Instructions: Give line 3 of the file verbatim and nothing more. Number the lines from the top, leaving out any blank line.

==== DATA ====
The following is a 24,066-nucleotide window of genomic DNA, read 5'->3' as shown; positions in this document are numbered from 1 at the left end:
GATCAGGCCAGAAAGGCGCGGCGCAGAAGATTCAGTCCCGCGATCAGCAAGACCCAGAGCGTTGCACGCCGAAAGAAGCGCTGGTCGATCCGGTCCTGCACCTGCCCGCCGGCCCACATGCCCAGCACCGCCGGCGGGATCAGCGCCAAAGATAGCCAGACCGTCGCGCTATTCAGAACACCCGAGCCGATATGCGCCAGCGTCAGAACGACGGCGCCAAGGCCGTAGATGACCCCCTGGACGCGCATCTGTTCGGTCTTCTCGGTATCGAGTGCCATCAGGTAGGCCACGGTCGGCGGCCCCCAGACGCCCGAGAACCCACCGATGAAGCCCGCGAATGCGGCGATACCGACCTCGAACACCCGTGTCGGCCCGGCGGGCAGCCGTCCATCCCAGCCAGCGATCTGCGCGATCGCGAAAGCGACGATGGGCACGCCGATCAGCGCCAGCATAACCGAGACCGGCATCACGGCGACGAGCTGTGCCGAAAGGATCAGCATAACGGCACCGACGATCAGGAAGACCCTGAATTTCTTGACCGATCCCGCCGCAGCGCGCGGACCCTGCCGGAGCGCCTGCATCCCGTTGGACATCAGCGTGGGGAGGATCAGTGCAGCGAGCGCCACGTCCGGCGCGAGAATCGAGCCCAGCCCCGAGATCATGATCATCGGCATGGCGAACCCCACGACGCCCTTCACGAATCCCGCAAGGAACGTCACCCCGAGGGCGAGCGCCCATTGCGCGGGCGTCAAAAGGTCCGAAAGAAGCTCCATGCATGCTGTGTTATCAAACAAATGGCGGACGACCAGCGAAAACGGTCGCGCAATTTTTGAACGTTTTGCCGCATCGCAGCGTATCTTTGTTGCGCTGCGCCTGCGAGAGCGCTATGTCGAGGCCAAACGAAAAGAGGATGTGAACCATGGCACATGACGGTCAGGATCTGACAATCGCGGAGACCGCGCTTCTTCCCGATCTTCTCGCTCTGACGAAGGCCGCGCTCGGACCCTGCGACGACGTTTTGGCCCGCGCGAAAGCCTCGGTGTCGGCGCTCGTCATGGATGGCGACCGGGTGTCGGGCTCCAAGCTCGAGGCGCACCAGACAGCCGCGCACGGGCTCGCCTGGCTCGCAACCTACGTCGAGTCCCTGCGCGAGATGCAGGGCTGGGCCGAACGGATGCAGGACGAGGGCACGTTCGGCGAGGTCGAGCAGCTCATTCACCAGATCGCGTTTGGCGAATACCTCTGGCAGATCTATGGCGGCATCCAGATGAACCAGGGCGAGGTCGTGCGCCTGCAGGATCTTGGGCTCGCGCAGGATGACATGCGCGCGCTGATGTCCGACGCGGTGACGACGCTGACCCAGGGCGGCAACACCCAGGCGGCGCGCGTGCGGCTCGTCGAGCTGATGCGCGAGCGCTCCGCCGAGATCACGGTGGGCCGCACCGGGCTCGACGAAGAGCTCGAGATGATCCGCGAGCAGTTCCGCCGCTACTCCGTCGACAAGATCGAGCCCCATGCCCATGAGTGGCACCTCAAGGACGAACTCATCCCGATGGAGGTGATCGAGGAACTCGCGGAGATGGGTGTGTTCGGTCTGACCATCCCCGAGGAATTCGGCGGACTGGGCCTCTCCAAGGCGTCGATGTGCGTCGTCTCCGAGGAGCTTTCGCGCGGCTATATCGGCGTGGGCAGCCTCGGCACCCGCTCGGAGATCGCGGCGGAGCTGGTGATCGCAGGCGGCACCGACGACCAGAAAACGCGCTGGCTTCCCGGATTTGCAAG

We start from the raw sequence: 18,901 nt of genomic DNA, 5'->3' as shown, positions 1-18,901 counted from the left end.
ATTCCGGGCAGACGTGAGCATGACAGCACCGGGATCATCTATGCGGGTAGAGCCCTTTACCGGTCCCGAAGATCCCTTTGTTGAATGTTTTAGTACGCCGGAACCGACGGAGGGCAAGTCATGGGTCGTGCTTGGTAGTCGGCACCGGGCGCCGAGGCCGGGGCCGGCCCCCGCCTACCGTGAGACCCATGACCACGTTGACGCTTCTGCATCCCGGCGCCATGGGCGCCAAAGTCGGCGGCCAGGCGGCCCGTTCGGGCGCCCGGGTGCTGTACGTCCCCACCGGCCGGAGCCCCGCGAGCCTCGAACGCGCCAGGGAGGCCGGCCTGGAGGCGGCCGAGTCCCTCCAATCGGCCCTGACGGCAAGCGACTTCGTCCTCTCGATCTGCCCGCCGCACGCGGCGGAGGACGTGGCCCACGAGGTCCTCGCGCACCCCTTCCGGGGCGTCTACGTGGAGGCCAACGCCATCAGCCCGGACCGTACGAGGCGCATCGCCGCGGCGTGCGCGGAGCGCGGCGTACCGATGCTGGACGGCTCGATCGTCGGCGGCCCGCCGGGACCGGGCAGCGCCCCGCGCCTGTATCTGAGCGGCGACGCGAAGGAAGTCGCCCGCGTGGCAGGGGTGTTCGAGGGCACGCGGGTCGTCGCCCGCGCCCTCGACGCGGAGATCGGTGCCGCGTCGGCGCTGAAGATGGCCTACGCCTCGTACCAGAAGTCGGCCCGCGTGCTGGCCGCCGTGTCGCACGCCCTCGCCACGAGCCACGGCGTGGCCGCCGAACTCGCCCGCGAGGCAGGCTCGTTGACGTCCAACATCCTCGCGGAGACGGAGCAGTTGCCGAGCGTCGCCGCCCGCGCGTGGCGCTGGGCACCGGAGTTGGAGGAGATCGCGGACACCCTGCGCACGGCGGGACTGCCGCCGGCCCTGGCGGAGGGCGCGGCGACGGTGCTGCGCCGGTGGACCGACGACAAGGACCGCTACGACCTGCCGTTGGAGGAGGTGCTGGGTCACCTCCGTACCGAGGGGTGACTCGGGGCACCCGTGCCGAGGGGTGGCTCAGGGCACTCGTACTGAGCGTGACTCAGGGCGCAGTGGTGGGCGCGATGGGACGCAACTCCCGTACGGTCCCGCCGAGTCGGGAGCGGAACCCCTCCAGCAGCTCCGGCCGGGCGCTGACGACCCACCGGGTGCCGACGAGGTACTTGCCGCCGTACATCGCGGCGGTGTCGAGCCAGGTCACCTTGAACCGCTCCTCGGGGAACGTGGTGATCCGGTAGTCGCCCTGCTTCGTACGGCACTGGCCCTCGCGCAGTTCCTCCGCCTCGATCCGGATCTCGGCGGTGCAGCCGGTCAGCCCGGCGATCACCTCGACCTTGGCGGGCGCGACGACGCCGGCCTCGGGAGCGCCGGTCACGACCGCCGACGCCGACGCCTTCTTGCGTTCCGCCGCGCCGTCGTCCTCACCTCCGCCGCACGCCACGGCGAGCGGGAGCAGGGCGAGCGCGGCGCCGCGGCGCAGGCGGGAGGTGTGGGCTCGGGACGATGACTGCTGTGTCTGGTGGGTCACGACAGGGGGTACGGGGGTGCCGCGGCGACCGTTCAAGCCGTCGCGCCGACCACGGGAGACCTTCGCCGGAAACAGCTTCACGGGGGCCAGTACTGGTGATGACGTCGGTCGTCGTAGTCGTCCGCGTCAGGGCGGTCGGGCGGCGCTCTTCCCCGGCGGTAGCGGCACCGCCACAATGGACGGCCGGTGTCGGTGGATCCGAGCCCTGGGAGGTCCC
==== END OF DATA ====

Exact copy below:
We start from the raw sequence: 18,901 nt of genomic DNA, 5'->3' as shown, positions 1-18,901 counted from the left end.